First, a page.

Wednesday, 21 March 2012

Fabric of Our Lives

I'm one of those people that wants to capture the essence of my children, at every age, so that when I'm older I can look back and reflect on their childhood that I was too busy trying to survive to enjoy as fully as I wanted. There are times that I can sit and drink in the delights of their youthful exuberance, wonder, and simple beauty, but those moments are scattered between laundry, cooking and breaking up fights.

I remember when we were waiting for our newest baby, I brought up the boxes of boys and girls clothes to be sorted and prepared. We didn't know which we were having so I wanted a small collection ready because I knew in the haze of new baby I wouldn't have time to sort things out. Two other times I had brought out that box of newborn girls clothes, and two other times I'd quietly tucked them away. This time, however, I couldn't help myself. I unconsciously unpacked every item, nesting it in the little dresser that had only ever been used by our eldest daughter. As I took out all the little, impossibly small items, I was overwhelmed by the joyful memories I attached to each of them. Her newborn scent, which lingered in my memory like the perfume of my Nonna, a familiar friend long gone, rose up from each memory laden garment I pulled out of the box. I felt so silly, grasping on so tightly to the memories of the baby my big girl used to be. She was my first, the child who made me a mother. She was a dream child, the promise of a vision fulfilled in flesh before my eyes, always growing beyond what I could have imagined.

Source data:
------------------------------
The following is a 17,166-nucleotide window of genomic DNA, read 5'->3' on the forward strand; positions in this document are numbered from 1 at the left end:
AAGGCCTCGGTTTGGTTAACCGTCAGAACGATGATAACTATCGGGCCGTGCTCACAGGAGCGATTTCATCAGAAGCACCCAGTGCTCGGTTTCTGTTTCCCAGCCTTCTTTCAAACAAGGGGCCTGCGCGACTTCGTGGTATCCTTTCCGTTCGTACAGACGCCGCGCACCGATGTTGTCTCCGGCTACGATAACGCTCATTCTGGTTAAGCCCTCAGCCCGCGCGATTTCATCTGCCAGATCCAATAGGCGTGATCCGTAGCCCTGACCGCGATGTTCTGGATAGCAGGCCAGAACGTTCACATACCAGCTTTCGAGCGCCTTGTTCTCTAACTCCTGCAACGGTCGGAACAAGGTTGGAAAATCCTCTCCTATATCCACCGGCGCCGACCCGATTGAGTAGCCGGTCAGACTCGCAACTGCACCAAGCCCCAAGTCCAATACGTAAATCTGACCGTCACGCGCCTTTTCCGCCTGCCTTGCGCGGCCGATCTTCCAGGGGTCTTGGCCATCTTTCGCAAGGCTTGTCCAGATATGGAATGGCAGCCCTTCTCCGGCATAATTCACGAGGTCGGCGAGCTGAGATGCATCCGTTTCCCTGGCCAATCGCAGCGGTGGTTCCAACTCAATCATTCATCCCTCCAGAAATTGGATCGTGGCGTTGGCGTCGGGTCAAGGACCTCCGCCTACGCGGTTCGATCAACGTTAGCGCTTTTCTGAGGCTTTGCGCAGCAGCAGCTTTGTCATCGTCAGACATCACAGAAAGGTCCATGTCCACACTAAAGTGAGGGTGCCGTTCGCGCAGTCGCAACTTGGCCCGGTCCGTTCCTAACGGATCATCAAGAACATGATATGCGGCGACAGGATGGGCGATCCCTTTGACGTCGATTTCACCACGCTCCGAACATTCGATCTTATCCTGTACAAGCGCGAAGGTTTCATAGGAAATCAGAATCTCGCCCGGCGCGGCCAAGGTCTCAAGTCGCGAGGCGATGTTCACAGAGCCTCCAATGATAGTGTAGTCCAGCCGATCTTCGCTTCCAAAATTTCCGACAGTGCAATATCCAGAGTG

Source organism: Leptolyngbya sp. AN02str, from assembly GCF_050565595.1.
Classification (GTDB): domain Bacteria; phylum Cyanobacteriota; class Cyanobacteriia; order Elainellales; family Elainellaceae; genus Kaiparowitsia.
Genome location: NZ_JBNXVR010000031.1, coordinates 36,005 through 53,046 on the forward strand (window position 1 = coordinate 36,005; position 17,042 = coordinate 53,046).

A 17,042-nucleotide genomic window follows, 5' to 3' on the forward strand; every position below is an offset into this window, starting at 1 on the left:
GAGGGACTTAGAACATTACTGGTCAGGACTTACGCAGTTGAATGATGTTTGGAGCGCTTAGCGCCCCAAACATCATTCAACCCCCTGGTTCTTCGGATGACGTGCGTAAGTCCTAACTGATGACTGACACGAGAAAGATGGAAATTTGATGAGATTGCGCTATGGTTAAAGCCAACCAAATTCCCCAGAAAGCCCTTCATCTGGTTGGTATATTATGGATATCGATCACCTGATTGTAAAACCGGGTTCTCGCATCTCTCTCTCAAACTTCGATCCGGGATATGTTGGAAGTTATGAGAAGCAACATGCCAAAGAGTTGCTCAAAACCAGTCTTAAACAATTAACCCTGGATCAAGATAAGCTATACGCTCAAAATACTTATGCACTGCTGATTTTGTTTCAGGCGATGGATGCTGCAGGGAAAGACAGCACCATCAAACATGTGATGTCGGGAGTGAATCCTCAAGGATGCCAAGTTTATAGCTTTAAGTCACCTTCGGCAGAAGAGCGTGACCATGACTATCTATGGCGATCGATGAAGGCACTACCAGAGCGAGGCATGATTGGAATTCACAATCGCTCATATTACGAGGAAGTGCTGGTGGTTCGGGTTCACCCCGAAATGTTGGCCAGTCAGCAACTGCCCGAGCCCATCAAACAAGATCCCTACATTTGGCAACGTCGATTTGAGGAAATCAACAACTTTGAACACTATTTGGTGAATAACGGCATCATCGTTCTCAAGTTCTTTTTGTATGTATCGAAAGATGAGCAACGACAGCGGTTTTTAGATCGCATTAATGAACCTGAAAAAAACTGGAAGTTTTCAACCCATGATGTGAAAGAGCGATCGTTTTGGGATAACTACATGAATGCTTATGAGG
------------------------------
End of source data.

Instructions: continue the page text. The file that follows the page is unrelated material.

Today I was poring over baby pictures of our newest baby, our sweet and calm little girl. The day we took her home from the hospital, I had dressed her in one of those little dresses her big sister had worn as a baby. A pretty checkered dress that was a little too big for her, which highlighted her littleness. She was a full pound bigger than her sister had been at birth, but still managed to look tiny and helpless. My heart cried out as her scent mingled with the latent scent her sister had imprinted on the dress. There was a newness and an oldness in that moment. I was no longer a first time mother. I had three other beautiful children I longed to return home to. As I held my newest blessing and miracle close, I was still anxious as I had been with each of my three older children, wanting to do right by this little person entrusted to me.

It's funny how something so simple as a dress can trigger those memories. I guess I can't bottle these moments, but in the end the most important moments are woven carefully into the fabric of our lives, in items and photos scattered as guideposts to remind us where we have been, and how far we've come.

No comments:

Post a Comment